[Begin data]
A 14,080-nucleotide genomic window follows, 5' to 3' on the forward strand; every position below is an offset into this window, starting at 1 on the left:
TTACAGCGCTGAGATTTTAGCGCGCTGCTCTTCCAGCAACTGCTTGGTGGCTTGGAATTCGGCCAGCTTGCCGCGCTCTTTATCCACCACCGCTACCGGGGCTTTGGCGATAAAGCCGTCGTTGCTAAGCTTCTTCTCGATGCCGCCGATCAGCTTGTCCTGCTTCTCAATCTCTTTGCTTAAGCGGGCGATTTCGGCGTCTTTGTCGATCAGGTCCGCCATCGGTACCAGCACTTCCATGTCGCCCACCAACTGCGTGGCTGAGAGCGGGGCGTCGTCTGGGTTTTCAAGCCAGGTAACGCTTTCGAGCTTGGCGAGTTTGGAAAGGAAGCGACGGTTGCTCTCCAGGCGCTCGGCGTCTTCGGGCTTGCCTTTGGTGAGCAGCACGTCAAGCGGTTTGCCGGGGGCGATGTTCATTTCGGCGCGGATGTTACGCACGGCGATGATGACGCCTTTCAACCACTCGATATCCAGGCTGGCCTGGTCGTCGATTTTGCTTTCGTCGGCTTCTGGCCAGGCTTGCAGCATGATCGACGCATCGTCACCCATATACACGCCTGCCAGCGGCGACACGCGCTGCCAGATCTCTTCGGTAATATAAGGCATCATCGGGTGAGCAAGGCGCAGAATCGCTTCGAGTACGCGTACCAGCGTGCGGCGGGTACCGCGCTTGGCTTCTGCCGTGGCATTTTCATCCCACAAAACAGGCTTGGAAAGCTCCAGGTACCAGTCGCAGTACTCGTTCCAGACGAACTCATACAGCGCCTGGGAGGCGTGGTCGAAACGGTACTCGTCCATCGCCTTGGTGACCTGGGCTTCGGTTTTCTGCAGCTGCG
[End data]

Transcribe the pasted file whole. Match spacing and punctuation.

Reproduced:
A 14,080-nucleotide genomic window follows, 5' to 3' on the forward strand; every position below is an offset into this window, starting at 1 on the left:
TTACAGCGCTGAGATTTTAGCGCGCTGCTCTTCCAGCAACTGCTTGGTGGCTTGGAATTCGGCCAGCTTGCCGCGCTCTTTATCCACCACCGCTACCGGGGCTTTGGCGATAAAGCCGTCGTTGCTAAGCTTCTTCTCGATGCCGCCGATCAGCTTGTCCTGCTTCTCAATCTCTTTGCTTAAGCGGGCGATTTCGGCGTCTTTGTCGATCAGGTCCGCCATCGGTACCAGCACTTCCATGTCGCCCACCAACTGCGTGGCTGAGAGCGGGGCGTCGTCTGGGTTTTCAAGCCAGGTAACGCTTTCGAGCTTGGCGAGTTTGGAAAGGAAGCGACGGTTGCTCTCCAGGCGCTCGGCGTCTTCGGGCTTGCCTTTGGTGAGCAGCACGTCAAGCGGTTTGCCGGGGGCGATGTTCATTTCGGCGCGGATGTTACGCACGGCGATGATGACGCCTTTCAACCACTCGATATCCAGGCTGGCCTGGTCGTCGATTTTGCTTTCGTCGGCTTCTGGCCAGGCTTGCAGCATGATCGACGCATCGTCACCCATATACACGCCTGCCAGCGGCGACACGCGCTGCCAGATCTCTTCGGTAATATAAGGCATCATCGGGTGAGCAAGGCGCAGAATCGCTTCGAGTACGCGTACCAGCGTGCGGCGGGTACCGCGCTTGGCTTCTGCCGTGGCATTTTCATCCCACAAAACAGGCTTGGAAAGCTCCAGGTACCAGTCGCAGTACTCGTTCCAGACGAACTCATACAGCGCCTGGGAGGCGTGGTCGAAACGGTACTCGTCCATCGCCTTGGTGACCTGGGCTTCGGTTTTCTGCAGCTGCG